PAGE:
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The Bear With a Heart

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FC: The Bear With a Heart in Each Paw

1: Story by Alex Robenson Illustrations by Larry Horn Photos and layout by Lisa Milliman Copyright 2013 Ursa Major and Ursa Minor illustration created from a photo obtained from: http://www.spacetelescope.org/ A labor of love For all the bears and those who love them Urfener

3: Sometimes it is difficult to know where best to begin, when there is so much to say about a thing, or a time - and when not saying absolutely everything matters so much more than saying all of them at all, or trying to say them all at once. This is one of those times.

4: There was a bear once, some time ago, a young brown bear, in the Land of Many Salmon, who had a heart in his paw: One in each paw, well and truly, a pair of hearts. It wasn't a real, beating heart, but the shape of one, on a part of the underside of the paw, on the tough, padded part made for walking and working at things. This was the part that was so remarkably heart-like. It was on both front paws, on both his hands, right where he could see them. There they were: One big, heart-shaped pad on each paw, right in the center, where most bears had lazy "U" shapes, or blobs like "O"s that were smoothed and shaped here and there. But on his paws?

5: They were shaped exactly like salty cartoon tears as you might draw them, a pair of them, joined along the side and at the top, then both of them tipped upside down - like the way a frown turns into a smile. These hearts may have also been on his feet, but it was difficult to see past his furry tummy and then move his gaze on to the bottoms of his feet. Things didn't ever bend the way that would be helpful some times, he thought, and wondered why that was. Trying to get a glimpse of the bottoms of his feet in a still part of the creek, using the pooled water as a mirror, was just impossible. And, in the coming and going of busy bear life, and in the especially-busy business of being a cub, the bear found more in his world to explore and wonder about, more than just feet. In very little time - almost as little time as it takes to fall asleep on a mostly tired night - he forgot about his paws, and forgot to wonder about them. Fish, and honey, and berries all had first place in dreams. There was just so much to think about and to do as a bear! For one thing, his mother had many, many things to show him, to teach him: Where the best berries were, how and where to fish in the river, how to jump up a tree - and how to get back down again.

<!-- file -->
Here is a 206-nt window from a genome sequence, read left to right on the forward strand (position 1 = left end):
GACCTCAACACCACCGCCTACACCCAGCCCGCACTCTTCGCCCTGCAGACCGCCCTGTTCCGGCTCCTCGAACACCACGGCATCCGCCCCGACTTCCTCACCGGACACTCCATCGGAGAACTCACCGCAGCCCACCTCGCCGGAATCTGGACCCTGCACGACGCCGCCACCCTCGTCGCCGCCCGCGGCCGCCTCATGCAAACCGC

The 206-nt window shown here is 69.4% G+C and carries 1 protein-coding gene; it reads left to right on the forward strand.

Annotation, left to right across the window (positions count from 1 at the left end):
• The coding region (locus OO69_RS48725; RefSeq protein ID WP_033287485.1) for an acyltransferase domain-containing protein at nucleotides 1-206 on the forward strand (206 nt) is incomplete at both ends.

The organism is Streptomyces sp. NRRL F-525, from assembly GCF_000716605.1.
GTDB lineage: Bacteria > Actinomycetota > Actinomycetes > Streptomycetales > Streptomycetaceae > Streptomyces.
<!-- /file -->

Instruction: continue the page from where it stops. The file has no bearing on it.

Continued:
6: Along the way, he spotted a big bush holding what might have been the last of the Wax Berries, mostly still plump – and a refreshing snack, but they were a little bright and slippery on the tongue, he thought. Then, just as that bush was giving out, he caught sight, through the foliage, of the bright orangey underside of Tart Berry leaves. The bush was just starting to fill out, first of the Tart Berries, just as they start to get sweet from the sun’s kisses. He would have to adjust his plans, and stop here to fill up on those. They were a special treat this time of year, as he remembered from his lessons.

7: When he could eat no more, he lumbered off, exploring quite a bit more slowly now. Then, he passed a Sun Berry bush, and, well, one must do all one can to put on weight for the next winter, he reminded himself. The bear sighed at the nuisance of eating, then smiled at his good fortune in all of the tasting. When he thought he was so full he might pop, he slowed his pace of claw-and-eat, slowed just enough to allow a blue jay to swoop in and take a small clump of Sun Berries from the bush, right from where the bear was reaching next. Bear gave chase in reaction to the bird’s surprise grab, although he gave chase in a very slow and ambling way, realizing how full he really was now. But, Bear knew he had to keep up appearances and give some effort of chase – bear pride being the least of it, and not wanting anybear to see him being laughed at by a blue jay.